Rep. Don Beyer (D-Va.), chairman of the space subcommittee, appeared open to including it, stating at the hearing that he hopes to take up a NASA authorization bill later this year.

Karen St. Germain, director of NASA's Earth sciences division, said she supported greater partnerships with commercial providers. The agency has been working to negotiate, as part of commercial smallsat data purchases, licensing terms that will allow it to distribute the data not just to the agency's own researchers but others as well.

"I couldn't be more excited by the possibilities enabled by all of the growth in commercial Earth observation," she said. "They absolutely complement our government systems and they expand the scope of the science that we can do."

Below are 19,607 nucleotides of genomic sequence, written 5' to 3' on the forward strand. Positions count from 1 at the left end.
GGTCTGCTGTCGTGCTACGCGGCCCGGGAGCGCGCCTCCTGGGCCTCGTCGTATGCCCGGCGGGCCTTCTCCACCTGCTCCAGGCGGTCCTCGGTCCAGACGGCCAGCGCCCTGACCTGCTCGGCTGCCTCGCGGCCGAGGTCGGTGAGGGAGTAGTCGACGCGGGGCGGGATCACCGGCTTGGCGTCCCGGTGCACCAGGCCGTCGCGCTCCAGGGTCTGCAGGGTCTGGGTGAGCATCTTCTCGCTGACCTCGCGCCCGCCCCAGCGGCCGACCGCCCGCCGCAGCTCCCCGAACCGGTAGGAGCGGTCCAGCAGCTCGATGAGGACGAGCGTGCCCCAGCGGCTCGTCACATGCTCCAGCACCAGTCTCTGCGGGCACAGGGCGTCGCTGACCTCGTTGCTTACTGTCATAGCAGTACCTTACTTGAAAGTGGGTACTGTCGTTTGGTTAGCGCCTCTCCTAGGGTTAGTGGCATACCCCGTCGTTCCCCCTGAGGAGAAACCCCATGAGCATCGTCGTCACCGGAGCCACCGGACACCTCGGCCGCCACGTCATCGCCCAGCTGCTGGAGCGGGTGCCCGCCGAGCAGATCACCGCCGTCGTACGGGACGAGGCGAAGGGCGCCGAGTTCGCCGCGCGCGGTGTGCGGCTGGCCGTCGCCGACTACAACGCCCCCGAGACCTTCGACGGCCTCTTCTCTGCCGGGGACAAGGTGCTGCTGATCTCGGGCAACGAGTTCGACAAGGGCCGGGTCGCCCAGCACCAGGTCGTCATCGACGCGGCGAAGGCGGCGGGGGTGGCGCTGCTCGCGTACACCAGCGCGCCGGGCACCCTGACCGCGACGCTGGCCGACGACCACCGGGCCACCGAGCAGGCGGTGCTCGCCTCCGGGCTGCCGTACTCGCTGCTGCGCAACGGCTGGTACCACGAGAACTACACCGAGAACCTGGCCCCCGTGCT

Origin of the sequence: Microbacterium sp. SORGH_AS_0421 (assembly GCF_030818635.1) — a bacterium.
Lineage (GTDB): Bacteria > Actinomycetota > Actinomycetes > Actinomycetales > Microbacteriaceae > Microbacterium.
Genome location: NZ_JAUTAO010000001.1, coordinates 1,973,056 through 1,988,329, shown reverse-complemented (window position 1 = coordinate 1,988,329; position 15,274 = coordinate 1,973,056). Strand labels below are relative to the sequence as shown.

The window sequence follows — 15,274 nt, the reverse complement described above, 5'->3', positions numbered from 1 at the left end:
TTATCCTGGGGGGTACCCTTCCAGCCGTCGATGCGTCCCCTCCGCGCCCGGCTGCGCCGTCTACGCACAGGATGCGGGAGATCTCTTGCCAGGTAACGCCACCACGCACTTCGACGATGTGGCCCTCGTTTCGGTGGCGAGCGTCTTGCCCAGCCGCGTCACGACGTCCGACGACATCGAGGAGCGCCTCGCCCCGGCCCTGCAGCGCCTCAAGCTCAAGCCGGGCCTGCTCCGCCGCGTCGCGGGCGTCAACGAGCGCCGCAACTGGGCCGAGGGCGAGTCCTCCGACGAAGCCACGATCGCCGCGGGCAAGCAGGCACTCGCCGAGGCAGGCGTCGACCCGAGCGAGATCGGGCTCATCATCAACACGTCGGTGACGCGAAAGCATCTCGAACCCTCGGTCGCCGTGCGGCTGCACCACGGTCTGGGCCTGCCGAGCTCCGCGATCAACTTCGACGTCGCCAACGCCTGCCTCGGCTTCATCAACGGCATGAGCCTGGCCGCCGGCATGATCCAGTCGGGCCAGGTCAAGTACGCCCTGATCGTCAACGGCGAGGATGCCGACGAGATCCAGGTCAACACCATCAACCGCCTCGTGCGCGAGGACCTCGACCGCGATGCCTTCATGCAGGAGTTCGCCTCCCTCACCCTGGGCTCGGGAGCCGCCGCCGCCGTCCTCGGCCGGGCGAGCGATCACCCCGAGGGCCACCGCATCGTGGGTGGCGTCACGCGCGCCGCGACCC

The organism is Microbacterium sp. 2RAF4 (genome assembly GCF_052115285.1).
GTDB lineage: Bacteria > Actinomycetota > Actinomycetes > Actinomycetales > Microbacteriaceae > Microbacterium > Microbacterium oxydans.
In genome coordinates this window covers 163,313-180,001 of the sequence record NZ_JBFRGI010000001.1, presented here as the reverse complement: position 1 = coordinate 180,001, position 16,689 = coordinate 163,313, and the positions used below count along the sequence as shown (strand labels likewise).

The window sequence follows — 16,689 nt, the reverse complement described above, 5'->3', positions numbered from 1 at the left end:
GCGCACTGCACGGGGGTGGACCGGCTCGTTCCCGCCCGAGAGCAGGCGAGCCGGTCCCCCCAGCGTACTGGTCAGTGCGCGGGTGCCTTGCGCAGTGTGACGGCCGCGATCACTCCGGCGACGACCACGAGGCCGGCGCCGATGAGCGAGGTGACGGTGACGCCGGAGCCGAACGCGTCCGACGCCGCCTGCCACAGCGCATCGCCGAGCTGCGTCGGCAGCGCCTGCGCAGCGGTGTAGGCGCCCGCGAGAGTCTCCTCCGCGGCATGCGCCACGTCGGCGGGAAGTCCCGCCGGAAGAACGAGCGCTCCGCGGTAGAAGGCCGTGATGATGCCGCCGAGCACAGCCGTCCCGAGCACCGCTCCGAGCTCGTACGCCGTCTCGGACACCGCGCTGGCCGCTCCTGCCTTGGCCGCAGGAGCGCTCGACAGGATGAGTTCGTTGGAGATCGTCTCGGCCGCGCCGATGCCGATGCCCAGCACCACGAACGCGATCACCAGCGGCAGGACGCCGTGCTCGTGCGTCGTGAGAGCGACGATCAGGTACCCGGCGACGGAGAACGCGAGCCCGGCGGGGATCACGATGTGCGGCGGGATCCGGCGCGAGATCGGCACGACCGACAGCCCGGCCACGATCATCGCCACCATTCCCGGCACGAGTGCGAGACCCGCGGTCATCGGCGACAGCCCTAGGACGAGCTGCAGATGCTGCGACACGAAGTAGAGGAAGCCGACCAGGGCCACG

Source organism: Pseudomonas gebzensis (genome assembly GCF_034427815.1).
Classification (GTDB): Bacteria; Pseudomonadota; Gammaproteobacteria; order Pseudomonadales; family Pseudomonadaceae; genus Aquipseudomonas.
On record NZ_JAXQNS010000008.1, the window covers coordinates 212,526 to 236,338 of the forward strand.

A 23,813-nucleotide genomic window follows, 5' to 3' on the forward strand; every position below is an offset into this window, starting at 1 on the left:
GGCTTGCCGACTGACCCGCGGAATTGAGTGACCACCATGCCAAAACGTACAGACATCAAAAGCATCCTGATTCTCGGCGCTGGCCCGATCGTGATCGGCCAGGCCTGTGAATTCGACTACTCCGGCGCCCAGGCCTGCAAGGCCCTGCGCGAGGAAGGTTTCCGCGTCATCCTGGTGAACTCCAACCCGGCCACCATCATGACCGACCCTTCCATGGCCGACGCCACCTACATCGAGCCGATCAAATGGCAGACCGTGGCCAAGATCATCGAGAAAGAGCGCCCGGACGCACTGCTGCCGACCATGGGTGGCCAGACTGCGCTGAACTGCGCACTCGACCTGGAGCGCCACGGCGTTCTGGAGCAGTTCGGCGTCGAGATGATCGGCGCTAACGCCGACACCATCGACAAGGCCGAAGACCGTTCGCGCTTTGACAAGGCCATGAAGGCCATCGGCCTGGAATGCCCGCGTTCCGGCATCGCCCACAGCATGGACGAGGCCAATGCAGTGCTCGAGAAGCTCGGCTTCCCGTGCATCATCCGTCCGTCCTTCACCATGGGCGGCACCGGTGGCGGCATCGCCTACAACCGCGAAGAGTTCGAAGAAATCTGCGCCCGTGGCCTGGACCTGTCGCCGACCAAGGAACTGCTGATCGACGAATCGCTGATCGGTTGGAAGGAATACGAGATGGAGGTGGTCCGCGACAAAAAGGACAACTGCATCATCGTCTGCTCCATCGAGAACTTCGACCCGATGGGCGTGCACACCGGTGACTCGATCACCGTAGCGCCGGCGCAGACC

• April 2021: Carbon Mapper, a new nonprofit organization, and its partners – the State of California, NASA's Jet Propulsion Laboratory (NASA JPL), Planet, the University of Arizona, Arizona State University (ASU), High Tide Foundation and RMI – today announced a pioneering program to help improve understanding of and accelerate reductions in global methane and carbon dioxide (CO2) emissions. In addition, the Carbon Mapper consortium announced its plan to deploy a ground-breaking hyperspectral satellite constellation with the ability to pinpoint, quantify and track point-source methane and CO2 emissions. 7)